Lost Order

So when, exactly, is a list ordered or unordered?

Seems like a simple question, but is it? Do indexes and bibliographies represent ordered lists simply because they have been arranged alphabetically, for example?

I was involved in a interesting debate on the topic the other day with a couple of publishing people and we probably spent over a half hour arguing the merits of each approach for indexes before realizing we were really getting off track of our objective! It was an enlightening argument, if only to have to rationalize the position of no order, so I thought I’d share some of it.

On the pro side of using ordered lists is that publishers have decided an ordered representation for this content, so suggesting that it is unordered data is misleading. The publisher could pick a different order (e.g., a reverse alphabetical sort of the index), but they haven’t, and it doesn’t matter that the data can be stored internally in some other arrangement, or be parsed and used by machine on the reading system end.

I can’t disagree with the argument that there is an ordering to the content for publication, but indexes and bibliographies are sorted alphabetically not because entries starting with the letter “a” are numerically or positionally superior to those that follow, but because alphabetizing is the simplest means for a human to quickly and easily look up information, certainly in an age before computers. But you can rearrange both indexes and bibliographies without changing their meaning in the slightest (and dictionaries and glossaries, for that matter). All it does it make it immensely more difficult for humans to find what they’re looking for effectively.

It’s this ability to re-sort the lists any way you like without loss of information that takes the order out of them. There is nothing intrinsically important about an alphabetically sorted list, if alphabetizing is done for its own sake alone. If I say these are some of my favourite fruits:

  • apples
  • oranges
  • peaches
  • pears

You’re not going to question my use of an unordered list. I could rearrange them any way I like and the meaning is unchanged. I only alphabetized the list for simplicity. It makes it easier to find out if you like any of the same, for example, especially as the list grows, but it doesn’t give the list order. I can quickly add order by changing my intention. If I say instead that these are my favourite fruits by how much I like them, now we have order:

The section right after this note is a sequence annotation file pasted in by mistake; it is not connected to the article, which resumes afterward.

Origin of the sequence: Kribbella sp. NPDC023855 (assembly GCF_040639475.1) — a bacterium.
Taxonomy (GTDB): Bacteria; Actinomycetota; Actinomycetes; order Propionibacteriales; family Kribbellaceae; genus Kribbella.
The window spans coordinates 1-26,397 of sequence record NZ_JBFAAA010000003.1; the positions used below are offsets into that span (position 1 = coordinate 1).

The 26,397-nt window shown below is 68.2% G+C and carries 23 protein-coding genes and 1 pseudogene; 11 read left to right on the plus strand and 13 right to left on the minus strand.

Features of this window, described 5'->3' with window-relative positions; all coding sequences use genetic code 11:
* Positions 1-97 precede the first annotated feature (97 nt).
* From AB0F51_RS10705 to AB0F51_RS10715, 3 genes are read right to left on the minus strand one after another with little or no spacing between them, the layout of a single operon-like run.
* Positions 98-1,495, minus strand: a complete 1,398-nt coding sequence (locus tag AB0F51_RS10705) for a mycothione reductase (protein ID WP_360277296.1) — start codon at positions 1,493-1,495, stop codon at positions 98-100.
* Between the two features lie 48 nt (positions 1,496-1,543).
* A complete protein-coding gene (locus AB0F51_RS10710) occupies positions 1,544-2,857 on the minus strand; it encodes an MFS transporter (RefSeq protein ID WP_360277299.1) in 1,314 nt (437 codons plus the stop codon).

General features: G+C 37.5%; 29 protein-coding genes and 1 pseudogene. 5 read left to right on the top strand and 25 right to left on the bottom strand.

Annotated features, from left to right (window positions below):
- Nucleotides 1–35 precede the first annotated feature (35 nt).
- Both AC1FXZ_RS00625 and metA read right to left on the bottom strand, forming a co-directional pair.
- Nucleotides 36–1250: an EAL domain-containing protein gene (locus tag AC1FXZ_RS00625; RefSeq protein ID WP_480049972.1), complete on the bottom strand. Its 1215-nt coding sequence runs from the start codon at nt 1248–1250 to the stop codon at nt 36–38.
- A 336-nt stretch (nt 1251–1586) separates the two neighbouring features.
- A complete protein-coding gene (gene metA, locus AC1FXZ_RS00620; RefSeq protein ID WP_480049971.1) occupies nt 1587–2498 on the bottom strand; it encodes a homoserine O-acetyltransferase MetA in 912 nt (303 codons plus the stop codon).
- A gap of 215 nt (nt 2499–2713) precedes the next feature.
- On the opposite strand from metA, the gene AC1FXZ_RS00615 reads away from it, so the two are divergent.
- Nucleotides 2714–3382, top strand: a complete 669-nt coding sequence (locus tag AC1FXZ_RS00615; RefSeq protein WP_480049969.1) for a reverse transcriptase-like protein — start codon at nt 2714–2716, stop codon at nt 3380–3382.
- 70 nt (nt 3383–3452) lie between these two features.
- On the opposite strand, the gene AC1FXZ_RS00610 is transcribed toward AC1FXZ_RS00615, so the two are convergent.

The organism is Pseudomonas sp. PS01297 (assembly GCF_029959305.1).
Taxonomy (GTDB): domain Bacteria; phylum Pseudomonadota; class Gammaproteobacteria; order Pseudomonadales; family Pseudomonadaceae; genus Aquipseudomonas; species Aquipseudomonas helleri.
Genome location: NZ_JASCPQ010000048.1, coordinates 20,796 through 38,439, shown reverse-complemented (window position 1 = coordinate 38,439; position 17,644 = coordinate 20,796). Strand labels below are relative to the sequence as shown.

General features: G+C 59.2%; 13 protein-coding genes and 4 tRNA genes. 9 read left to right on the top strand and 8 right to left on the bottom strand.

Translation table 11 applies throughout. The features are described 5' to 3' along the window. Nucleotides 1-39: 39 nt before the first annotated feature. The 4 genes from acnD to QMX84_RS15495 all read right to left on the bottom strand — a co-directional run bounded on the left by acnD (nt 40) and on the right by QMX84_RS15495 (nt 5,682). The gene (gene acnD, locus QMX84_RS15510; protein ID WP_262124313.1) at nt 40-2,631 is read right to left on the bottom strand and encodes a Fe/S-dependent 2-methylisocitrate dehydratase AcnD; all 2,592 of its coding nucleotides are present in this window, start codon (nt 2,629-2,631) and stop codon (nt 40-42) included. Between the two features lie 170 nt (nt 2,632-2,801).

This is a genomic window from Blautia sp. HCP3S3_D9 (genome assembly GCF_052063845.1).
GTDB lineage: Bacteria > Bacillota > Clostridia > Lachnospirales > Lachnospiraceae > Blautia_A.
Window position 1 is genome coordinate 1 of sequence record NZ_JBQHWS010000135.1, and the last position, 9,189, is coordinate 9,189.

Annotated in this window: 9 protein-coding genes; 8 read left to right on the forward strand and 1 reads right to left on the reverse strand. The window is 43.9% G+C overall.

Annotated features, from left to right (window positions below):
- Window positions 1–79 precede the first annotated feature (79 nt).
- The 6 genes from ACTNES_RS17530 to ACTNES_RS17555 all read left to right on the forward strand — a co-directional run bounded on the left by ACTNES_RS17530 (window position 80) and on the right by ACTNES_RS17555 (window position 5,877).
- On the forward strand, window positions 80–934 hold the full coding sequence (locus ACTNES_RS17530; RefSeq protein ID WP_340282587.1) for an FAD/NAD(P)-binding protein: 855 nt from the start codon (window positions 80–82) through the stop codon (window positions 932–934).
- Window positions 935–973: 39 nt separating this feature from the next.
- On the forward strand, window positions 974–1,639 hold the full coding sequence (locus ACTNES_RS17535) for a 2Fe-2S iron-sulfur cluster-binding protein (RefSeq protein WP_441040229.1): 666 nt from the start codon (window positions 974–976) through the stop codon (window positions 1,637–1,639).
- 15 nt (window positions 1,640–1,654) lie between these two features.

1. oranges
  2. pears
  3. apples
  4. peaches

You can’t take this list and rearrange it any way you please without changing my meaning. You have to keep the numbering with each item if you do, otherwise it doesn’t reflect my intent.

But that’s a simple case for why I don’t buy the argument that alphabetical sorts of data give them intrinsic order. Context and meaning give order, and as I said earlier on, indexes, bibliographies, dictionaries and glossaries have no meaning beyond each information unit within them. Each entry is self-contained. It can live and die on its own, typically without any associative connection to any other entry (and such links are weak pointers to another entry, at best).

Or put another way, picture these specialized lists rendered as HTML with numbers in front of each entry. Sometimes you don’t want to show this intrinsic order and suppress the numbers (the table of contents comes to mind), but with true ordered lists the numbering has meaning even when presented. If you put numbers in front of index and bibliography lists, what meaning do those numbers have? The numbering is irrelevant because there is no one right order, just a default presentation, and presentation is not supposed to influence the semantic markup of content.

Of course, I’m not going to go so far as to suggest that these lists might never have order. I’m sure there are scenarios in which at least some of them could, but the default alphabetized lists that are traditional in print most often do not. That fact should only become clearer as this book metadata becomes a feature of the reading system instead of a flat display within the content.

Note: The IDPF has working groupings defining markup for indexes and dictionaries/glossaries. The indexes group is using <ul> as its list type and the dictionaries group <dl> (which also does not carry an intrinsic meaning of order).

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